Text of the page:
My point is not that you should secure your machines, it's that whether or not someone merely warns you or actually gains entry, you still have to go through the same amount of work to make sure everything's all right. Far too often I see companies merely get pissed off and paranoid, resulting in a kid being dragged through the legal system like he was the unabomber. And unfortunately, because the justice system doesn't understand what actually happened, it's easier to have the book thrown at someone for numerous charges, when all they did was digital tresspassing. We need to put aside the "could have's" and focus on what people actually did, and if we can't prove it happened, then they're not guilty. That's the way the courts work in all other cases, I don't see why this should be any different.

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yeah, i understand your point, but there is a very BIG difference between stealing your car and getting inside your computer. when you get 0wned you don't really loose anything physically. so that's why it is very different. of course the courts don't understand computers when the judge is using aol, i mean unless these people are going to be tried by knowledgeable computer security experts (and im not talking about lance spitzner.....juarez) they're never going to get a fair trial.

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The laws need to be changed, up to 5 years in federal prison is way to much punishment

for this type of crime. However the law is the law and if you break it then dont be shocked

when they come looking for you. This guy is gonna get some time and his parole will

involve no computer access for the duration. Now I read this dude goes from place to

place yada yada, he should think about disappearing for good if he doesnt want to be

in prison. If you are an "elite" security expert and you can break into Yahoo, Microsoft,

whatever else we dont know about then go get yourself a 100k+ paying job protecting

some company. Seems that life would be much better with a nice house,a little woman,

things you enjoy, money in the bank and oh ya no one hunting you down. I can understand

the want or need to show people hey I broke into your system here is the flaw, but in reality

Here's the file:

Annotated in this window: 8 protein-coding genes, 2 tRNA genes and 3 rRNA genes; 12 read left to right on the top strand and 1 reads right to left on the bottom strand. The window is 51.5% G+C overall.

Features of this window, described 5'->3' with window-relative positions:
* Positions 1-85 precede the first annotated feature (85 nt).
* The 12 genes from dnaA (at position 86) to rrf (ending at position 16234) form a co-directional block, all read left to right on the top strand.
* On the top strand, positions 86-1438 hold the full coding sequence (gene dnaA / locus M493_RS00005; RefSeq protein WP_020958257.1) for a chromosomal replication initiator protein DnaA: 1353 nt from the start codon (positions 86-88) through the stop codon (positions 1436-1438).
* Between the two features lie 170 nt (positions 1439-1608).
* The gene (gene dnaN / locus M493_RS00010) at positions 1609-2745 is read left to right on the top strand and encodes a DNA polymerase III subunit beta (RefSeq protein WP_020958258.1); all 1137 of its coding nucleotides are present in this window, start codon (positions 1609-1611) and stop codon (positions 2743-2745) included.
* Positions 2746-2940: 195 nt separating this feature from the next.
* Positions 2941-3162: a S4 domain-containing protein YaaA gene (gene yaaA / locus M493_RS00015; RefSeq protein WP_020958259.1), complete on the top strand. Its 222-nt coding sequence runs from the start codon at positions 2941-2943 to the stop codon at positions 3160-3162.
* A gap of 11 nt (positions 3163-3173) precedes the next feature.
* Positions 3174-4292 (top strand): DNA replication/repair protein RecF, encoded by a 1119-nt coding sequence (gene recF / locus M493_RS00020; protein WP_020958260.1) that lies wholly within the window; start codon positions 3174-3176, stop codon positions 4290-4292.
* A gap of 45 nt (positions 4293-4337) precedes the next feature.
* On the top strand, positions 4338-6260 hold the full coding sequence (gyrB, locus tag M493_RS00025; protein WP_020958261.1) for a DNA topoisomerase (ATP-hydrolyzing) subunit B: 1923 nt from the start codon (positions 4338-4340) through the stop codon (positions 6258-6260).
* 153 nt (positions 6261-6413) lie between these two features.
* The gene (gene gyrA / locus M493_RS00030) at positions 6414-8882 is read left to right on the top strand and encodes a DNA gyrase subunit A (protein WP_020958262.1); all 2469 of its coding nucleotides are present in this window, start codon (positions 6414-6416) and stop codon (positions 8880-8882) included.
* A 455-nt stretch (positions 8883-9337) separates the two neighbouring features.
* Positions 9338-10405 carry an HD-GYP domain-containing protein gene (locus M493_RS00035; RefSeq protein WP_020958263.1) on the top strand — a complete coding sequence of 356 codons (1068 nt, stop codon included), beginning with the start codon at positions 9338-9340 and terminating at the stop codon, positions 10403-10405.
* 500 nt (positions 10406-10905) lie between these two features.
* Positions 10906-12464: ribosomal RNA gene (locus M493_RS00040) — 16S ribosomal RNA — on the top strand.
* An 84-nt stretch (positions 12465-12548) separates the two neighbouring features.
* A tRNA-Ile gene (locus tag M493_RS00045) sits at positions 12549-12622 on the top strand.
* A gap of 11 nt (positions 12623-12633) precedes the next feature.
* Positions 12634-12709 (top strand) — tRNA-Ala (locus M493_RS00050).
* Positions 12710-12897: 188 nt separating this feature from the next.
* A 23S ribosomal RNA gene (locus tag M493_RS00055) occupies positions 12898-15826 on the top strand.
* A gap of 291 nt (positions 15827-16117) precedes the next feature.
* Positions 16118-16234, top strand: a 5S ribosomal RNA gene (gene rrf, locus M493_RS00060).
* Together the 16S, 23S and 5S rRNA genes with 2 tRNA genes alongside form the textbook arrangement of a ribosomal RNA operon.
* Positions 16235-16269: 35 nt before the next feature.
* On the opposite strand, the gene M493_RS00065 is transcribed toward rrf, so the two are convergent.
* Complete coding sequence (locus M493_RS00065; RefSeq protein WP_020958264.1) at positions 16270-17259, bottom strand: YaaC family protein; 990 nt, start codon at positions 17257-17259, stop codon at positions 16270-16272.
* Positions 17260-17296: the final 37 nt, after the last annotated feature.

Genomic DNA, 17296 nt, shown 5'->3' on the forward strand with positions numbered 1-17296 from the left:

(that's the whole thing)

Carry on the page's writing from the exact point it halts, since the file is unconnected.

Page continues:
you cant do that anymore. People are gonna want to label you a criminal and why the hell

do you want to have that follow you everywhere for the rest of you life. Maybe even be

denied great jobs you could have got, all because you had to show them they have some

crap ass security. Send an email through a remailer advising them, Hell why even care?

If they are gonna be dumb enough to let there shit get exposed then let them. People

will fix it, life will go on and atleast you wont be behind bars with your life in

the shitter. There is plenty of fun shit to do .. how about duals flashbox.. heh

oh ya baby .. the flashbox.. heh my opinion anyhow..

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Dont get my wrong, in aosme sence he has my respect, but Lamo was very stupid.

Not only did he crack high profile networks, but he rubbed it in there faces and make it a public knowledge that these people are insecure - Somone is going to take offence, and these people ahve allot of power they can use if pissed off.

Yes he had the balls to do it and yes he helped out 'some' people.. but he also pissed off allot of higher ups and made them look bad, and nothing gets you in trouble in america faster then shaming somone in power, and he should know this.

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That's pretty much the same conclusion I've come to, why even bother helping other people? Now I know that Wired and NetIQ would like us to be good little doggies and report everything we find, but why should we if we're facing these penalties? Adrian Lamo used to be their lapdog, corporate America's image of the perfect hacker, and that was an image they wanted to spread around the entire country, if not the world. But now that we see he's done things he hasn't talked about, it's back to being public enemy #1.

If the US, and other countries I suppose (how am I supposed to know, I'm American!) want people to remain tight lipped about security vulnerabilities, fine. If they don't want our help, then the information will stay in the "underground." Security through obscurity is what they live for, so let's keep all the info to ourselves.

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I'd have just not even tried to do it, I've stumbled upon a couple of web based SQL injection vulns and not looked back, I'm not gonna risk it... Call me a wuss but hey I am...